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Mark Petrie

Hi Alice,


First place to look is here! Explore the Newbie info, Composer Corner (cue tips, composer interviews).

I haven’t found any books dedicated just to the library music business, but interviews with composers can be a goldmine of advice (they have been for me).

In case no one else has time to chime in, here’s something for you to get started on:

The business consists of different types of libraries:


royalty free and needle drop (one off) licensing websites 

– usually non-exclusive, although some are exclusive. Prices range from $8 per track (low ball – bad!) to $100+ per track. You usually get 40%-50% of the sale. Some composers make a living just from these libraries, through sheer volume of sales.


boutique licensing companies, which include: 

composer owned/run TV catalogs¬†– These can be non-exclusive or exclusive. If exclusive, they ‘should’ pay a small fee per track ($80-$150 per track) or a reversion clause (you can take your music back if the sales aren’t great). Focus is usually on performance royalties from music airing on TV

trailer music companies (who charge big fees, if you can get into that highly competitive, quality driven end of the business). Most of them don’t pay upfront, but share the license fees (around 50%). Some, however, do buy-outs like the major libraries (pay you well upfront and don’t share licensing).


major libraries (often owned by multinational labels like Warner and Universal)

– usually nice upfront fees ($600-$1000 per track) for buy-out deals. The performance royalties can be great too, as these big libraries have the best worldwide distribution networks.


If you’re just starting out, the key is to write every day. Write when you don’t have to. Aim to finish at least two tracks (1:00-2:00) a week or more. You’ll get better each time you produce a track, both musically and production wise. Production quality is at least as important as the music. You’ll need at least 100 well produced tracks in the hands of a good library before you start seeing significant income (goes for either fee based sites or royalties based libraries). It depends on a few things (your production quality, the libraries you work with, your genres) but you’ll probably need at least 500 tracks in the hands of successful libraries before you can start considering giving up your day job. At 1000 tracks it’s quite possible, at 1500 you should be making a good living.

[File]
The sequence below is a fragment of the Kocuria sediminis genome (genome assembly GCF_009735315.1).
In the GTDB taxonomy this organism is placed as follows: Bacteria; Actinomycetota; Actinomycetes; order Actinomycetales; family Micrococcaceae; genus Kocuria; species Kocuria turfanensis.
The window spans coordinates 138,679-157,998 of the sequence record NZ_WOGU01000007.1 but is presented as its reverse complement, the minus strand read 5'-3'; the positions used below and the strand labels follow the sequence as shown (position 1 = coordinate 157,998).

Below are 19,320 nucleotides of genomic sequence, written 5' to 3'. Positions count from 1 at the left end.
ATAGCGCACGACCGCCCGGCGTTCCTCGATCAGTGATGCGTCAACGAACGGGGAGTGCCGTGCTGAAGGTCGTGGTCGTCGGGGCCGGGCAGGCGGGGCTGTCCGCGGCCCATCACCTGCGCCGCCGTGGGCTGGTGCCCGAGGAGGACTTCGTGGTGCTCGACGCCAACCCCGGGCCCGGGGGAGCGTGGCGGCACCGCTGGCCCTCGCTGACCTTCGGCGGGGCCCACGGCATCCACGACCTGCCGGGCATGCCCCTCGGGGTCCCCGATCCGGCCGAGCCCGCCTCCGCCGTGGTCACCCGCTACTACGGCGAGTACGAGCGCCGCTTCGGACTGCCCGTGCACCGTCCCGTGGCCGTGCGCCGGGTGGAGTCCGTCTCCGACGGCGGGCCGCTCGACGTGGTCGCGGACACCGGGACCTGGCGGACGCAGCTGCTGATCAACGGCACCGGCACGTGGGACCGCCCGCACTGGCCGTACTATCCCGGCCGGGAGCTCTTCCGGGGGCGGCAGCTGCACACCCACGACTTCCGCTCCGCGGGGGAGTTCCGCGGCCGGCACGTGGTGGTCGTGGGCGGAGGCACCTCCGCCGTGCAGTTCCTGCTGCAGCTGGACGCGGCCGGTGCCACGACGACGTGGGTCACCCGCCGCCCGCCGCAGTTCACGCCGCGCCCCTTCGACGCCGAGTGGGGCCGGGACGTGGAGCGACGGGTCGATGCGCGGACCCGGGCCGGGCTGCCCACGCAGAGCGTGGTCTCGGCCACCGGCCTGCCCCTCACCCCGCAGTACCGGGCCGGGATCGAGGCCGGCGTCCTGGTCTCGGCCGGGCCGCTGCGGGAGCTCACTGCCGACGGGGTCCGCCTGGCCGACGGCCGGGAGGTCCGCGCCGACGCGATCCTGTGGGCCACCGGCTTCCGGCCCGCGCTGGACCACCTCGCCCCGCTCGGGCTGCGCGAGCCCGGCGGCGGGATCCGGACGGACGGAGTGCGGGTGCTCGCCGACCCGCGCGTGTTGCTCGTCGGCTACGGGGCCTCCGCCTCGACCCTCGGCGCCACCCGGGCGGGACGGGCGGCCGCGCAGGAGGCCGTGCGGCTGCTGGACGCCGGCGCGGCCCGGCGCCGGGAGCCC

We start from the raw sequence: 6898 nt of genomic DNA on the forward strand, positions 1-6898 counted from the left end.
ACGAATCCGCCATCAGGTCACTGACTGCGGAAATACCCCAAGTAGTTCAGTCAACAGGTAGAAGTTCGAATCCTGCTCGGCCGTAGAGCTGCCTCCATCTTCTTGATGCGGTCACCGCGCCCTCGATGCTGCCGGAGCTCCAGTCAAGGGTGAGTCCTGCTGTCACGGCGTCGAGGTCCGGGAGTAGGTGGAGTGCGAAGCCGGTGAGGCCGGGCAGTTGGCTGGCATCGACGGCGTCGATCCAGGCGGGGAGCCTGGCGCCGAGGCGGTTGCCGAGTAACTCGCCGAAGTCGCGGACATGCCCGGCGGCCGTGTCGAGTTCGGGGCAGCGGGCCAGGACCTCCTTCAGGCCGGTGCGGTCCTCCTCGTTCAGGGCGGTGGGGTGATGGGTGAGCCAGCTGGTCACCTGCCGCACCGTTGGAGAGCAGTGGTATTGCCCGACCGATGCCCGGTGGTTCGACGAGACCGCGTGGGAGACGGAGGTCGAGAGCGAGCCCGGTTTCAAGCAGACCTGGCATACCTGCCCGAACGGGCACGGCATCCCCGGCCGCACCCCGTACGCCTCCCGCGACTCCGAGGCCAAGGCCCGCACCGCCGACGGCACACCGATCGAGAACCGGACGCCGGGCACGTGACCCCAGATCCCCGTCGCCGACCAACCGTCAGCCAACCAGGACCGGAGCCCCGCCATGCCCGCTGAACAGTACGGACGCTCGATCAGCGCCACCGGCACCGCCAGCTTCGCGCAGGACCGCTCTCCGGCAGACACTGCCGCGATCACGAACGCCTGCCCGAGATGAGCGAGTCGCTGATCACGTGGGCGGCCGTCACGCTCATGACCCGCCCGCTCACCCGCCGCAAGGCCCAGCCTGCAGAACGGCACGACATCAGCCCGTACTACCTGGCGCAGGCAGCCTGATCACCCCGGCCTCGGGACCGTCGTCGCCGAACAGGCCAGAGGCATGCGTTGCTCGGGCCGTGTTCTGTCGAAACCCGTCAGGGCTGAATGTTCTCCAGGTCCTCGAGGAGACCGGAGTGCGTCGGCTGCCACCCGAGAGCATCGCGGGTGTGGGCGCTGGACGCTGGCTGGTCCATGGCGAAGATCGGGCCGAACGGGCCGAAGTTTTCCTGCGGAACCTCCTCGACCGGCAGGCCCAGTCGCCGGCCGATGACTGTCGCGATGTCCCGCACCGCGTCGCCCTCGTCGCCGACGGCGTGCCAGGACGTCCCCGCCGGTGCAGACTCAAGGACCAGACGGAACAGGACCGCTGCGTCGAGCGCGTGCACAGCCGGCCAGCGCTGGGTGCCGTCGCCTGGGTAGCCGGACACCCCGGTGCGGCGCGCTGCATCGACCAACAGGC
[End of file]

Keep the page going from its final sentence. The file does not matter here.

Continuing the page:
From what I’ve seen, the best selling genres are upbeat modern pop rock (think Coldplay, U2, Katy Perry), well produced orchestral tension and epic heroic. Lots of other genres sell well too – light acoustic, atmospheric horror, quirky orchestral, techno, jazz – but overall the ones I mentioned seem to be the most successful. Do your own research – watch some random reality shows, check out the best selling tracks on royalty free sites (they’ll often tell you on the homepage).

A smart composer ‘diversifies’ their library income streams (on top of any custom scoring projects) – maybe you’l start with the royalty free sites, but don’t forget to include performance royalties and even license fees as you progress in your career.

Something to be aware of: the business is in a bit of a flux at the moment. The bigger libraries are pushing for audio recognition to be the way music usage is recorded. This will be a big blow to the non-exclusive (re-titling) business model. The TV networks are also said to be getting wary of re-titled tracks (it can get messy when the same track is submitted by multiple libraries). So, with all that in mind, you might want to be careful about how much of your music goes to non-exclusive libraries.


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